This week on The Communicators, Gregory Nojeim, Center for Democracy & Technology, Director for Project on Freedom, Security & Technology and Konrad Motyka, President of the FBI Agents Association, discuss privacy of email and electronic communications.
The Senate Judiciary Committee Thursday approved a change to the Electronic Communications Privacy Act that requires law enforcement authorities and other government agencies to obtain a warrant when they want to read through Americans’ email. Currently, some agencies can use their own subpoenas without receiving a court-issued warrant to get access to email that has been opened or is more than 180 days old.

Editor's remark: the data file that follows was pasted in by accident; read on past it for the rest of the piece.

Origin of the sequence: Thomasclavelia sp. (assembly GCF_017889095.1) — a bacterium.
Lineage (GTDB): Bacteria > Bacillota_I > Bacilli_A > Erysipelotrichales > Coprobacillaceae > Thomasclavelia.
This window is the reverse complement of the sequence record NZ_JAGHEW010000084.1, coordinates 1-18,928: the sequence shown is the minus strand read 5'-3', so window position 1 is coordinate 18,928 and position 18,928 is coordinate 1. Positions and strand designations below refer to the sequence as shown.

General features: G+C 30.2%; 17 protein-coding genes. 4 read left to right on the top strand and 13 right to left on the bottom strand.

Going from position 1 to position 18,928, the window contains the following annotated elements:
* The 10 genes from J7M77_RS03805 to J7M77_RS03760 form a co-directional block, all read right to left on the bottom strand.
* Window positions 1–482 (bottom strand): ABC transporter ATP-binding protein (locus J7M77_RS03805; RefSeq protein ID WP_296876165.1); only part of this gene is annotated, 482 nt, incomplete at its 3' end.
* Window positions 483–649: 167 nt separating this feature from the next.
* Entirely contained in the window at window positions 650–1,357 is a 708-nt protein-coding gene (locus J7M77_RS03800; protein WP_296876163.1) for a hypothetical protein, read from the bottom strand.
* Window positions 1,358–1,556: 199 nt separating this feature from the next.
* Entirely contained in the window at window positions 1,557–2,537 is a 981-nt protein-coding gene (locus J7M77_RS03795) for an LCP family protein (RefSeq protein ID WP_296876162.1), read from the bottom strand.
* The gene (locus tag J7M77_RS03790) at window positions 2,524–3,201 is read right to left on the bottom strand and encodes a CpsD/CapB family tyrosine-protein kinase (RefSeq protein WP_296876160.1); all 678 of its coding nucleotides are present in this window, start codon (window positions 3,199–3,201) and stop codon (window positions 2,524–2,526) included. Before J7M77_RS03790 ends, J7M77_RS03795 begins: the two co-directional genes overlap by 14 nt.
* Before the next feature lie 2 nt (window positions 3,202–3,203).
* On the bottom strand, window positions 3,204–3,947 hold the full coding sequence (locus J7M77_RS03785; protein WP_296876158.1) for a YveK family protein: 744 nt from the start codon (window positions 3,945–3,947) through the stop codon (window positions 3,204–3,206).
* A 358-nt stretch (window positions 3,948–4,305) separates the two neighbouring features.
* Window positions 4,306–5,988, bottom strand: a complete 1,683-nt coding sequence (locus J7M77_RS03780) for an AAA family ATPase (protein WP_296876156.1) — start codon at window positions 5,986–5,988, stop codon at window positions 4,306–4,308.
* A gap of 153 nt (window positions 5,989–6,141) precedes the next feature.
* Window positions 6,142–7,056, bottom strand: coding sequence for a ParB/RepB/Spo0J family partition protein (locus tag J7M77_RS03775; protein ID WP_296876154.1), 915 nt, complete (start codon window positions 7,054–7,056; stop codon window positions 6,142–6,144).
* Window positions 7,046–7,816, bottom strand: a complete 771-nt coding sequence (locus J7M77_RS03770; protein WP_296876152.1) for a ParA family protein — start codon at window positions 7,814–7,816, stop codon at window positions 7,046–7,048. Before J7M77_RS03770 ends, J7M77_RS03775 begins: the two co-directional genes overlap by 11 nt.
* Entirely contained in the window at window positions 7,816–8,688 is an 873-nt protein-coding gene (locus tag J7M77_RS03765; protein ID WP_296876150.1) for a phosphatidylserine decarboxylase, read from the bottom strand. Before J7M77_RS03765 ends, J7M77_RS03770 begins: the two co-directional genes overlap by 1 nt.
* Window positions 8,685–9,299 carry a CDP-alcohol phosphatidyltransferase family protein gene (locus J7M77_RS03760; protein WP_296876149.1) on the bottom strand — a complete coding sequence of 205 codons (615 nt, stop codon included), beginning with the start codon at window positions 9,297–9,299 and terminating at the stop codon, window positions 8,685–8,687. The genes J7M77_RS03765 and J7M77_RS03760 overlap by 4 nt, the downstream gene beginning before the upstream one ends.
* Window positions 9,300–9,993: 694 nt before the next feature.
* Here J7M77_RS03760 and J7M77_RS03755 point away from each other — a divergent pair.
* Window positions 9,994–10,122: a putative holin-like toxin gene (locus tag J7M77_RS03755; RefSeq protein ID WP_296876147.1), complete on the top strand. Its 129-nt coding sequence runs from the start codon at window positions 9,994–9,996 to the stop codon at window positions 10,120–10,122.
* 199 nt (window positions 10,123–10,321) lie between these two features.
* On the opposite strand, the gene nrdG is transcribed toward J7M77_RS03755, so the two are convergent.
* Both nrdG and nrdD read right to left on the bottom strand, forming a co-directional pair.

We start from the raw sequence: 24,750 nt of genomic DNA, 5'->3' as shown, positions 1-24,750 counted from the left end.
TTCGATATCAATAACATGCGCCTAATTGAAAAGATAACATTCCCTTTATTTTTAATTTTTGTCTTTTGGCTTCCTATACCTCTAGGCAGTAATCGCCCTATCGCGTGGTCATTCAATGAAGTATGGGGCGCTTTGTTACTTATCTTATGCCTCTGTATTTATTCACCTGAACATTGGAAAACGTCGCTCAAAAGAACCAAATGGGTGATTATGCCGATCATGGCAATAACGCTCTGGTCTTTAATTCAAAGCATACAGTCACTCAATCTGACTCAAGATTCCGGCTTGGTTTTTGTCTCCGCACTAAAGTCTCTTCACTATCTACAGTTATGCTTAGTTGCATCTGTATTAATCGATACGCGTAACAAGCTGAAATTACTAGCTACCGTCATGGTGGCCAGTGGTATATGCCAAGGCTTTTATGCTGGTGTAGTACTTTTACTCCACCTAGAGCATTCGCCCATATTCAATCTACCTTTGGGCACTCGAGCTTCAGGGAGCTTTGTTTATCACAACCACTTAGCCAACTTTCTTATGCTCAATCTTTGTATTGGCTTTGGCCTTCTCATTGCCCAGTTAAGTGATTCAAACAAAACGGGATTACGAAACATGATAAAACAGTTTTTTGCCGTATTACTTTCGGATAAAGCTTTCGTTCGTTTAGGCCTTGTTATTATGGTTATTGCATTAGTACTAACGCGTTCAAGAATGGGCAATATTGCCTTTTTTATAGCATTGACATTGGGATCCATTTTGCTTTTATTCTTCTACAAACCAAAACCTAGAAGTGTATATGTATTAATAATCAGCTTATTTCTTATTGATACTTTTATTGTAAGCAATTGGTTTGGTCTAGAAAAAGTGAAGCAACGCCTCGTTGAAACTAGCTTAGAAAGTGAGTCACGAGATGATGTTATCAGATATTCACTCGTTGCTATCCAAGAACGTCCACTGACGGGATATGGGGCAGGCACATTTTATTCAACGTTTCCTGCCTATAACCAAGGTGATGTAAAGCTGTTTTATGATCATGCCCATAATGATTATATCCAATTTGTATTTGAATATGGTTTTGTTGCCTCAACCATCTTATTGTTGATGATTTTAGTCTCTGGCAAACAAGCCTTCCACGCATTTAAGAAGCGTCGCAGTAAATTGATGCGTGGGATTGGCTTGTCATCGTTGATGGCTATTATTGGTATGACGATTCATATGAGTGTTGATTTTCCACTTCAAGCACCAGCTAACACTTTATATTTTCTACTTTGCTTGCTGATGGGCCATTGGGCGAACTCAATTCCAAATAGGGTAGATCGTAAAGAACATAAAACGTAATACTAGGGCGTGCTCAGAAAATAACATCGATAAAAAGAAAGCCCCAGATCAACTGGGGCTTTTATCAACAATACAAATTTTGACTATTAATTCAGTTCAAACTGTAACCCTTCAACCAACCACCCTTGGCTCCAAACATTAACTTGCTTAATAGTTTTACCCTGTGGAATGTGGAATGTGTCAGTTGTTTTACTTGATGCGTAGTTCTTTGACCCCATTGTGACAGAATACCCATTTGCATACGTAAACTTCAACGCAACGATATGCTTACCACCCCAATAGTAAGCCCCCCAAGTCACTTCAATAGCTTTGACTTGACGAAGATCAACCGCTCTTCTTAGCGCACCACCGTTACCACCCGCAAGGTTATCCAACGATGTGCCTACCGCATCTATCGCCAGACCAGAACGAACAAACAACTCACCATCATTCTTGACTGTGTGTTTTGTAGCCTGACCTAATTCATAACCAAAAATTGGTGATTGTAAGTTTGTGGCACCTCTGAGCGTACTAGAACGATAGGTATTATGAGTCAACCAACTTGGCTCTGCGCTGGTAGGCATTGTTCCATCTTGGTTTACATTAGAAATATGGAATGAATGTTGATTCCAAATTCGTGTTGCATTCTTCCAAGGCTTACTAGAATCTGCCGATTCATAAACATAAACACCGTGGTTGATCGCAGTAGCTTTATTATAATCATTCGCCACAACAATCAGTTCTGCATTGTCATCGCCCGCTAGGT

The ECPA was written in 1986, before email was widely used or stored for long periods on servers operated by third parties. And those that operate servers sometimes have differing policies about what to do when government agents make requests to view email.
The chairman of the Judiciary Committee, Sen. Patrick Leahy is the one of the authors of the ECPA and he wants to update the law through this amendment. The amendment is not expected to go to the Senate floor until next year.